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Retired Product

This product has been retired from our catalog and is no longer for sale. This page is made available for those looking for datasheets and the simply curious.

Creative Commons images are CC BY 2.0

Description: Get your PIC or other uC talking to your computer fast and easy with this board! This is a small custom PCB developed to connect the UART on a microcontroller directly to the computer without the hassle of a MAX232 circuit. Almost all current computers (less than 10 years old) utilize a serial port based on the EIA-232 standard which operates from +/-3-12V rather than the RS232 standard of +/-12V. This board takes signals from the computer/microcontroller and correctly inverts and amplifies the serial signals to the EIA-232 standard. Works great up to about 38400bps. Originally designed to get Bloader working in a bread-board setup, we use our Shifter at 115200bps without problems.

Comes as a bag of parts kit and is easily assembled if you can follow the silkscreen indicators and have beginning experience with a soldering iron.

Checkout our soldering tutorial to assemble this device.


  • Qty 1 : DB9 Female Header
  • Qty 1 : 2N3904
  • Qty 1 : 2N3906
  • Qty 1 : 1N4148
  • Qty 5 : 10K Ohm
  • Qty 2 : 220 Ohm
  • Qty 2 : Basic LEDs
  • Qty 1 : 10uF
  • Qty 4 : 5" Wire

Dimensions: 1.25x1.15"

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Customer Comments

  • I’m kind of confused by the description. Does it work up to 115200 or 38400?

    • I second that. 115200 is needed (reliably) for my intended use. Not “maybe, sorta”.

      How about some clarification Sparkfun ?

  • I have connected it to Arduino Pro and can only receive from Arduino but would not transmit. Why? I’m going to send back this and ask about refund.

  • Will this work if supplied with 3.3V?

  • Does anyone know the purpose of the capacitor in this circuit and why it is reversed?

    • The capacitor is part of a charge pump. It is reversed because RS-232 logic high is represented by a negative voltage. More info can can be found here.

  • The design is pretty ingenious but shouldn’t that work only in half-duplex? If the RS-232 device is sending a 0x00 byte (ie TX stays at a positive voltage), wouldn’t the capacitor gets depleted if on the other end we’re setting our TX (RX on the schematic) low hence the device’s RX to +5V? Then the next “1” sent to the RS-232 would be 0V instead of -9V which seems rather problematic.

    It’s still of great help whenever there’s no MAX232-like ICs around but the description is misleading if it’s not equivalent

  • Will this work with the Wiznet Serial-to-Ethernet adapter for hooking up a microcontroller to the internet?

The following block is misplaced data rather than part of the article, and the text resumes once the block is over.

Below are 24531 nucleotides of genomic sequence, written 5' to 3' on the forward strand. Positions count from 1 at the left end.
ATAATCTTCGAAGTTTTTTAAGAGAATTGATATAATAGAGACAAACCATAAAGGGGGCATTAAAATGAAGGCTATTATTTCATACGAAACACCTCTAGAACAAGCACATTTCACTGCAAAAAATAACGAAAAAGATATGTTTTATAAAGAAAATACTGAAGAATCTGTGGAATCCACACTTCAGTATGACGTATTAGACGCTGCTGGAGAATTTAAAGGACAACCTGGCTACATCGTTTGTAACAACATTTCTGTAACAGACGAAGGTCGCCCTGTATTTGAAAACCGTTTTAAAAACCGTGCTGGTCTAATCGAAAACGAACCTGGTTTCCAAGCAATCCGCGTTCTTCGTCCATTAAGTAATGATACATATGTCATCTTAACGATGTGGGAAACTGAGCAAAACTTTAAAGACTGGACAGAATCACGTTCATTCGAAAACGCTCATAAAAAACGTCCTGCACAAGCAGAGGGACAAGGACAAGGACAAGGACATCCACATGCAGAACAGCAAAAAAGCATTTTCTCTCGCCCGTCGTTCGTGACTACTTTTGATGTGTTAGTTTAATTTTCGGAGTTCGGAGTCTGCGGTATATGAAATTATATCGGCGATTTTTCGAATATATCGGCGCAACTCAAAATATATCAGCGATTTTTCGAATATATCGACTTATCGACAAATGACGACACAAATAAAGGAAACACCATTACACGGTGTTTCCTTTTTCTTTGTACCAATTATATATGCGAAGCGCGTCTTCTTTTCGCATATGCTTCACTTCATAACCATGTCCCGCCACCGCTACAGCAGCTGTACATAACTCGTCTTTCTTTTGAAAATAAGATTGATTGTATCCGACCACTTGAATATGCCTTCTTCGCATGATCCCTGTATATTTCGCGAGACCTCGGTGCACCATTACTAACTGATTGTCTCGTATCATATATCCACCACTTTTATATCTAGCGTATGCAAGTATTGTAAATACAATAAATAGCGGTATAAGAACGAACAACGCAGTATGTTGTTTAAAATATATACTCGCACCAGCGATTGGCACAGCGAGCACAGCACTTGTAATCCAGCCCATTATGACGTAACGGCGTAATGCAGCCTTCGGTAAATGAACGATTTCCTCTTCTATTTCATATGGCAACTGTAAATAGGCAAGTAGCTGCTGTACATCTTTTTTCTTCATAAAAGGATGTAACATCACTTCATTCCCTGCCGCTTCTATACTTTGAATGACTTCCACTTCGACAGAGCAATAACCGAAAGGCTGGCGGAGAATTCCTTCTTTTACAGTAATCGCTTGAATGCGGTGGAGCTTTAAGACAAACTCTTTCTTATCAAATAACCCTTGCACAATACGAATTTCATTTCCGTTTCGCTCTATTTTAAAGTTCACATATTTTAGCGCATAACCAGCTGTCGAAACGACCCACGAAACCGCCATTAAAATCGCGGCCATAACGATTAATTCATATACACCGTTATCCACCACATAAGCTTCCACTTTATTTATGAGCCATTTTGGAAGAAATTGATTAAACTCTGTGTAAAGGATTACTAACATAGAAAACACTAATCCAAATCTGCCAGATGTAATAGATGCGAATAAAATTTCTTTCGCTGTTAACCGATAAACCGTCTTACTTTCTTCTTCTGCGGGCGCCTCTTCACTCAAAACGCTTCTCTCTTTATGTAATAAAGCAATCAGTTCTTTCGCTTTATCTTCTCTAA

• I currently use a windows slate for all my work but it doesn’t have a serial port. Could I use a USB to serial adapter cable to use this with my computer’s USB port?

  • There are part-numbers on the schematic (e.g. Q1, Q2, R1, etc) but they’re not on the PCB.

    What the hell?

    I want to bodge together a custom adapter that does TTL level-shifting (5v-3.3v), and I’m stuck following traces to figure out what is what.

    There is enough space on the board for part deliminators, and you have double-sided silkscreen (there is a logo on the bottom. and nothing else). Would it kill you to label stuff?

  • Need to have a version that fits inside the DE-9 shell. The board can fit between the 4 and 5 pin sodler cups on back of solder DE-9 connector (male or female).
    An SMT MAX232 could then fit as well !!

  • I just spent several days trying to figure out a problem with a data communication project. It was traced back to this level converter. As mentioned/quoted by Paradoxial this type of “voltage stealing” converter may not work particularly well in all situations. Using a “real” level converter (using something like a Maxim 232 chip) might be a safer bet.
    I love Sparkfun products, but this is one I can’t fully recommend. It worked OK on an Arduino but not on other projects.

  • If I’m using this to connect a 5v Arduino Pro with a device that expects the full +/- 12V, should I set Vcc to 12V, or to 5V?

  • Note that if your serial signals are 3.3V, and you supply the board with 5V, your logic “1” will probably not be high enough to fire.

    • RussNelson:

      I need to convert from PC RS-232 signals to a device that can take 3.3V. I can only power the Shifter board with 5V. Are you saying that it’s not going to wrok? Has anybody tried it under these conditions?

  • Would this allow me to connect an openlog directly to a serial port to replace a serial printer?

  • Yes it works… I tested it! It works with 3.3V the same well as 5V!

Customer Reviews

3 out of 5

Based on 1 ratings:

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Warning: this kit passes only TX/RX, no handshake lines!

Warning: this kit passes only TX/RX, no handshake lines! Board quality & parts seem OK, but I couldn’t use it.

I failed to notice that it was TX/RX-only looking at the illustration. That’s insufficient for my application, which requires me to be able to pass the 1PPS signal from a bare -wire GPS-18.

A version that can level-shift RTS/CTS/CD/RI would be a big improvement. Even just CD would be enough for a large class of applocations.

Hi, You are correct in that we only make use of the primary communication lines. So sorry that these did not work for your needs. Happy hacking. Thanks.